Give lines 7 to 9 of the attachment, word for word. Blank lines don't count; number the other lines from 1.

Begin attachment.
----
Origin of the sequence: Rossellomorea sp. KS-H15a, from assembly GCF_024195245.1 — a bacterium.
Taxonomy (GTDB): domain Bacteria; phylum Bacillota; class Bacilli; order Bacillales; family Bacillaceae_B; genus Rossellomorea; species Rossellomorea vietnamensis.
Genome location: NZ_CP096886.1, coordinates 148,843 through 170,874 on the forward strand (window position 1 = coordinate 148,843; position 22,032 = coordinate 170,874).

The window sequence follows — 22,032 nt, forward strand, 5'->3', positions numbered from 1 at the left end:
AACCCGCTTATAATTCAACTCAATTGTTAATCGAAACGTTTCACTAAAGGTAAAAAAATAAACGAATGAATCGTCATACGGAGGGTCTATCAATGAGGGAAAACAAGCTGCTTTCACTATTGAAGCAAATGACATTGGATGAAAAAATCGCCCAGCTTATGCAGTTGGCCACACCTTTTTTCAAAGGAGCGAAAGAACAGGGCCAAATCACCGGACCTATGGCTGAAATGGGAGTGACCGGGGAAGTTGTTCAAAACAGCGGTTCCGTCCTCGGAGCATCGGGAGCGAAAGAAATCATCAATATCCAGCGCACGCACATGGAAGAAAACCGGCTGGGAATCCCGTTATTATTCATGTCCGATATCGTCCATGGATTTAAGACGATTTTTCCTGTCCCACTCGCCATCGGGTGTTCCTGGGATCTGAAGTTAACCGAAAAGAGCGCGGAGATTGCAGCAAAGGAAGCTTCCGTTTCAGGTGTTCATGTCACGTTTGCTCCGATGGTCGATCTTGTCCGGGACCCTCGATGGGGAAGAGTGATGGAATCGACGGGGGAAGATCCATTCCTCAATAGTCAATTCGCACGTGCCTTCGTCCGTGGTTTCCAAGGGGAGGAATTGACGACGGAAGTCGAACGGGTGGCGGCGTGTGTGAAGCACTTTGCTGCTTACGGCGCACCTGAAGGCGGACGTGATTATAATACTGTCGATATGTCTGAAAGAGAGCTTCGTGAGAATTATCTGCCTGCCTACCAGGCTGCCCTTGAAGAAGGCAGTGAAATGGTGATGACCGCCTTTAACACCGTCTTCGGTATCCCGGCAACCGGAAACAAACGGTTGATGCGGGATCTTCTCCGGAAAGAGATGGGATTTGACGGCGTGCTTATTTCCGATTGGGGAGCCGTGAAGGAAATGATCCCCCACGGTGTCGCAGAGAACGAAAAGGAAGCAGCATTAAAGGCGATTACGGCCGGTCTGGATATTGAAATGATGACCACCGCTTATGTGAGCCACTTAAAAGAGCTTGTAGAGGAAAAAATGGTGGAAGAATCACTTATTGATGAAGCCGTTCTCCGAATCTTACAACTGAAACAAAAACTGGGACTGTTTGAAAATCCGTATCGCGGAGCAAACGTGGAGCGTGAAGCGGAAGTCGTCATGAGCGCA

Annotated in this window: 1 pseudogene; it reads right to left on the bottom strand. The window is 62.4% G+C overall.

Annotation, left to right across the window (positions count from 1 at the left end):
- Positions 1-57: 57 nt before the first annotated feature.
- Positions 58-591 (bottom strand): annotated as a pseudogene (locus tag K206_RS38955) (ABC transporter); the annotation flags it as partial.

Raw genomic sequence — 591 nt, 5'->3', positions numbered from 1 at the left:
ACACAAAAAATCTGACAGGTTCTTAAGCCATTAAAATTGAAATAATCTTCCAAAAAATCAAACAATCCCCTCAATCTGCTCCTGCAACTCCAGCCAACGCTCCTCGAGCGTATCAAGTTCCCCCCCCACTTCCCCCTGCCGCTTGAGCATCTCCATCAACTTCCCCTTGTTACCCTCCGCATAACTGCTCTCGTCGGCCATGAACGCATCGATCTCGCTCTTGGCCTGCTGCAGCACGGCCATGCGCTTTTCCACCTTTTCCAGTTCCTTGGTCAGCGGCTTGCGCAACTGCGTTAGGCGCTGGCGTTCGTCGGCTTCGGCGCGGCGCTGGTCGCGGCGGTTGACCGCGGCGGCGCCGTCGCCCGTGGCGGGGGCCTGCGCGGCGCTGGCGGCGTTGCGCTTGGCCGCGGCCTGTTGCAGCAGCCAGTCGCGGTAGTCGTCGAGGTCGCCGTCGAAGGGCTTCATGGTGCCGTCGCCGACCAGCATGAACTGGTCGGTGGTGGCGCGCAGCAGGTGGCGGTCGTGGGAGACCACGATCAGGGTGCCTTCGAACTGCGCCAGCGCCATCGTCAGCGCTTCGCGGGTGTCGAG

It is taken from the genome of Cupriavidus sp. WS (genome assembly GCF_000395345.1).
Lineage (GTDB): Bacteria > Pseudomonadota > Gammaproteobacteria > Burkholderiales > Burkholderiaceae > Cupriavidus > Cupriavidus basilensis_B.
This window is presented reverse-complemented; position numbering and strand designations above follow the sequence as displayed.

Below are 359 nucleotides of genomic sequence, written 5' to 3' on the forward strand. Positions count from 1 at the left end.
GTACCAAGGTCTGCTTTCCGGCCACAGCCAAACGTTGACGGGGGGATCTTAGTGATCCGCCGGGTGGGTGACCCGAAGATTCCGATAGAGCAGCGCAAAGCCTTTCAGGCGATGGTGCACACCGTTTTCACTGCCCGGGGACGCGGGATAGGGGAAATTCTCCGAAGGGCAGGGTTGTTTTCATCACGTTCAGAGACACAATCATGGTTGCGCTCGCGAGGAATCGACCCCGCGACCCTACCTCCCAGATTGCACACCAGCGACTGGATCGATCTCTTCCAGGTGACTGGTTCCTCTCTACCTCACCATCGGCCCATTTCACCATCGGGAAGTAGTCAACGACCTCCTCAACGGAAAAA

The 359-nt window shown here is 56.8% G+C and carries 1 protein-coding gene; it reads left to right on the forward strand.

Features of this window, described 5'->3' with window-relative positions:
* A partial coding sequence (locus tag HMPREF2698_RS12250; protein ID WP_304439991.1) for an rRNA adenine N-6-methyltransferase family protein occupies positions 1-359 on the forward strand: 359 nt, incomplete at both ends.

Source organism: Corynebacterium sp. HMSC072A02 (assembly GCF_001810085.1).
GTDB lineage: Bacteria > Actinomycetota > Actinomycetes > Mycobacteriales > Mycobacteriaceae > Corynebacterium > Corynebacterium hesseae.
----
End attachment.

Annotation, left to right across the window (positions count from 1 at the left end):
- Positions 1-57: 57 nt before the first annotated feature.
- Positions 58-591 (bottom strand): annotated as a pseudogene (locus tag K206_RS38955) (ABC transporter); the annotation flags it as partial.